The people working there were great, giving us a constant stream of free samples and putting up with our indecision.
I now have a google doc full of things do while I'm here. There's no way I'll get through everything but feel free to add to it if you have strong opinions.
Yesterday morning I walked down to the Ferry Building to check out the Saturday morning farmer's market. I didn't buy anything (we already have too much food) but I'll definitely be back next week.
Now for some honesty.
I didn't touch interview prep this week. At least for the first few weeks, I've realized that I want to spend the majority of this time to learn some of the tools/technologies I'll be using at work.
Here's what I've been working on:
Ruby On Rails (RoR)
With my project this summer I'll be doing a lot of Ruby on Rails work.
Not only have I never touched Rails as a framework, I've never touched Ruby either. This week I got my personal computer setup for RoR development and started working through this book.
Rails gets you up and running super quickly, and it's interesting to look at the differences from the node/express approach I'm used to.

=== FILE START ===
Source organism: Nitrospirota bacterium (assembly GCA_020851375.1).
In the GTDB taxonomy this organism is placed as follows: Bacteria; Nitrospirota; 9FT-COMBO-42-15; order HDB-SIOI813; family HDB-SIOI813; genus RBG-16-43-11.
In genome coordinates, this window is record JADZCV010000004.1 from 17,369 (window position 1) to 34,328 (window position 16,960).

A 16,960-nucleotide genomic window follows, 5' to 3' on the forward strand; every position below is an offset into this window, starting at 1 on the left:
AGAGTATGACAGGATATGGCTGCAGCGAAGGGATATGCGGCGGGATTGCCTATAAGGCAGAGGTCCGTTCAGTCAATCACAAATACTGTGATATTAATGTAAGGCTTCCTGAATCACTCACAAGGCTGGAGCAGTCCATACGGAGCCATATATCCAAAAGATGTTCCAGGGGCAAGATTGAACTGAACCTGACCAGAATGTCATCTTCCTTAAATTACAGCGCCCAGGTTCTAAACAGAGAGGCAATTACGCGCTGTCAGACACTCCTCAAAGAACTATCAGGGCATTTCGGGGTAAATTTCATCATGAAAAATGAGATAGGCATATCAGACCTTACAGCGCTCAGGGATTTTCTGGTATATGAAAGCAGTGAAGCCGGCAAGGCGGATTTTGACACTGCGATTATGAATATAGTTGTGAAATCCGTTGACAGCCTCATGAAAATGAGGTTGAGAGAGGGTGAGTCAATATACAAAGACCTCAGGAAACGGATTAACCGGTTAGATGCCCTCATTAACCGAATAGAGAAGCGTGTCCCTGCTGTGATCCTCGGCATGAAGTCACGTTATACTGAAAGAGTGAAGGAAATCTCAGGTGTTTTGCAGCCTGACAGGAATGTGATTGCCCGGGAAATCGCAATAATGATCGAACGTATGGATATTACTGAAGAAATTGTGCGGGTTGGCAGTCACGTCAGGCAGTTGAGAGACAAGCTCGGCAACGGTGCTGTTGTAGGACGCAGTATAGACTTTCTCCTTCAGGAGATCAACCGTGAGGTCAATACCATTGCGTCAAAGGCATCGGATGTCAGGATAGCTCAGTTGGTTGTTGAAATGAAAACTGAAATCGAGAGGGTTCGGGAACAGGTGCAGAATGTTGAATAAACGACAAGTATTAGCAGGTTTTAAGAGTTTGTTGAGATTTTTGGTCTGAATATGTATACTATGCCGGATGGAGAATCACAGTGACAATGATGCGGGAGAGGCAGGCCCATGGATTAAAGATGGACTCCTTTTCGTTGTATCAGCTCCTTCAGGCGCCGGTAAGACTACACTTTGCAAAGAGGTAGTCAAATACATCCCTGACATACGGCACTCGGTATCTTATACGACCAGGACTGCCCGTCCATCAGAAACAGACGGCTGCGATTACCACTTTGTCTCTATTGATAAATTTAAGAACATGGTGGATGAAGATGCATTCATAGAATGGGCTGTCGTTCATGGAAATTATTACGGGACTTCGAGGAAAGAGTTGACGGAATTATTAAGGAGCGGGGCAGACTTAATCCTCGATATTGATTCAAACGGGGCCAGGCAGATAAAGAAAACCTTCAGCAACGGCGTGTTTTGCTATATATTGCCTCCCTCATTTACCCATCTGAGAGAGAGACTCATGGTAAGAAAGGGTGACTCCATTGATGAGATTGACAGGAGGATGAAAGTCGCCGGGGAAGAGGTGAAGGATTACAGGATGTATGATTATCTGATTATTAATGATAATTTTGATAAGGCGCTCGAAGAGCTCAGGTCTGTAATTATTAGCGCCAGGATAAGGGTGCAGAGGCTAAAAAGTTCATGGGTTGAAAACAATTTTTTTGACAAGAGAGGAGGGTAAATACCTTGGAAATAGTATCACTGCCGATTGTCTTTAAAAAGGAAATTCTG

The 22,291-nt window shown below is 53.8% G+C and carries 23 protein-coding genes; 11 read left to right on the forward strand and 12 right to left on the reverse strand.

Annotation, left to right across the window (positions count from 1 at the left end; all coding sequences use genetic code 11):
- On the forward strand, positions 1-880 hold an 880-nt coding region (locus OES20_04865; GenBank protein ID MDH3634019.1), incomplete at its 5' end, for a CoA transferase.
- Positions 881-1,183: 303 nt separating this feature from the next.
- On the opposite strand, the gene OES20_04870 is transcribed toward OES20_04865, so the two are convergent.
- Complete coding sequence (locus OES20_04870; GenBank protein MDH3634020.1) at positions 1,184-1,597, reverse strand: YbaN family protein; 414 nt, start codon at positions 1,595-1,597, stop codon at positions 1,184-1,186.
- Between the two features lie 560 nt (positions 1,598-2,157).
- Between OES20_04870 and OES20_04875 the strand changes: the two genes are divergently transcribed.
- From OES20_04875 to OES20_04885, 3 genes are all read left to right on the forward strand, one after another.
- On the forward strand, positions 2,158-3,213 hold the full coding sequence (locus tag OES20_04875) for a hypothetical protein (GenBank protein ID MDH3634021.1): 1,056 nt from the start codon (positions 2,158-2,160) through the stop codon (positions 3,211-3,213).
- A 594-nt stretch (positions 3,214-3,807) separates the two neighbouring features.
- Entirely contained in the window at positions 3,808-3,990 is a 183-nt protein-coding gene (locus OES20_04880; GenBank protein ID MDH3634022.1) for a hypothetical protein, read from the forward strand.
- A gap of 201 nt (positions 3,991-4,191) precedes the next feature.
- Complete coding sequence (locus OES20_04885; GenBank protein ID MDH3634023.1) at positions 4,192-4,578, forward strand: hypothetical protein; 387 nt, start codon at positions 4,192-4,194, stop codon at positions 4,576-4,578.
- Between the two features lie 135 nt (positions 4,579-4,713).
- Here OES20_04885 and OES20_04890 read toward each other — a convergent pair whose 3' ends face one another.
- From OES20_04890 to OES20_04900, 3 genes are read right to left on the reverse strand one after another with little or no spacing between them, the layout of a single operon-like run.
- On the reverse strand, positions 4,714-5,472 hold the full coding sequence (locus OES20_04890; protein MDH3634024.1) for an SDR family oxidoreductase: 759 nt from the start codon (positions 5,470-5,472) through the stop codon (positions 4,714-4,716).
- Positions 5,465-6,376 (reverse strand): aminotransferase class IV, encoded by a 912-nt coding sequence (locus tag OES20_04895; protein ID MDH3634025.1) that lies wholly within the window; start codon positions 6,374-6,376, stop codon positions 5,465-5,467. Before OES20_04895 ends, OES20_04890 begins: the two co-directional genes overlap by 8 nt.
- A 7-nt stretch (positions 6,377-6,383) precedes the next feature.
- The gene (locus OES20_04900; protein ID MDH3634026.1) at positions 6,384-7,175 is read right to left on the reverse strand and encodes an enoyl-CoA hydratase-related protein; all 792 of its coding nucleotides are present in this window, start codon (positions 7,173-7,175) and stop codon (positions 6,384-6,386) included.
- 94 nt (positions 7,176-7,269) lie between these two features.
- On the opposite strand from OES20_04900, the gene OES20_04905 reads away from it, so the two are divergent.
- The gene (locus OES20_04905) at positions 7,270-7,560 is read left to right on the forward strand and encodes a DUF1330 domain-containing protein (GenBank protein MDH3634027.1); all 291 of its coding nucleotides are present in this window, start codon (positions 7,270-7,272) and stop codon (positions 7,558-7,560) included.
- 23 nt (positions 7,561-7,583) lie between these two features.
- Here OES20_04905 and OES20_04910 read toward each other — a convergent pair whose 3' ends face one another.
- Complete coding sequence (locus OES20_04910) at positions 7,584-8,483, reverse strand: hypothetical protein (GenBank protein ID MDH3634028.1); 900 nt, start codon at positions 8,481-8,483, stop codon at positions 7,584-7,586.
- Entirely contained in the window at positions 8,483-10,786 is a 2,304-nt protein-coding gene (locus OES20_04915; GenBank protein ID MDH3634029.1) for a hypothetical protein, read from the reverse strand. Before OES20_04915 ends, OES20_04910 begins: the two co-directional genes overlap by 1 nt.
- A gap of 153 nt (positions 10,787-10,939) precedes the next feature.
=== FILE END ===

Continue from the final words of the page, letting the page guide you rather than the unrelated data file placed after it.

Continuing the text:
Sometimes I cook things
Here's a few miscellaneous resources that I've found helpful to learn about some of the other technologies I'll be using this summer:
Open Dev Day
Every other Friday at Braintree is Open Dev Day. Essentially that means that you get to spend the day exploring whatever you want and building something cool. The first one of my internship is this Friday.
I'm still thinking out ideas. If you have any thoughts about something you think would be cool/fun to build, let me know.
I'm still working towards making this happen. I reached out to another potential guest this weekend and I'm continuing to work on questions for my outline.
The more I learn about voice and Alexa as a technology, the more I see it as a huge opportunity. Gary Vaynerchuck recently published an article about [The Rise of Audio & Voice](The Rise of Audio & Voice). If you have some extra time, it's worth the read.
Amazon is doing a huge promotion for the month of June to give an echo dot to anyone who publishes an Alexa skill. Whether you are a developer or not, I highly reccommend taking an hour to work through one of the tutorials, both for a free dot, and to get a better understand of the voice ecosystem.
That's all for this week folks. Check back next week for more updates and fun stories. Thanks for being here.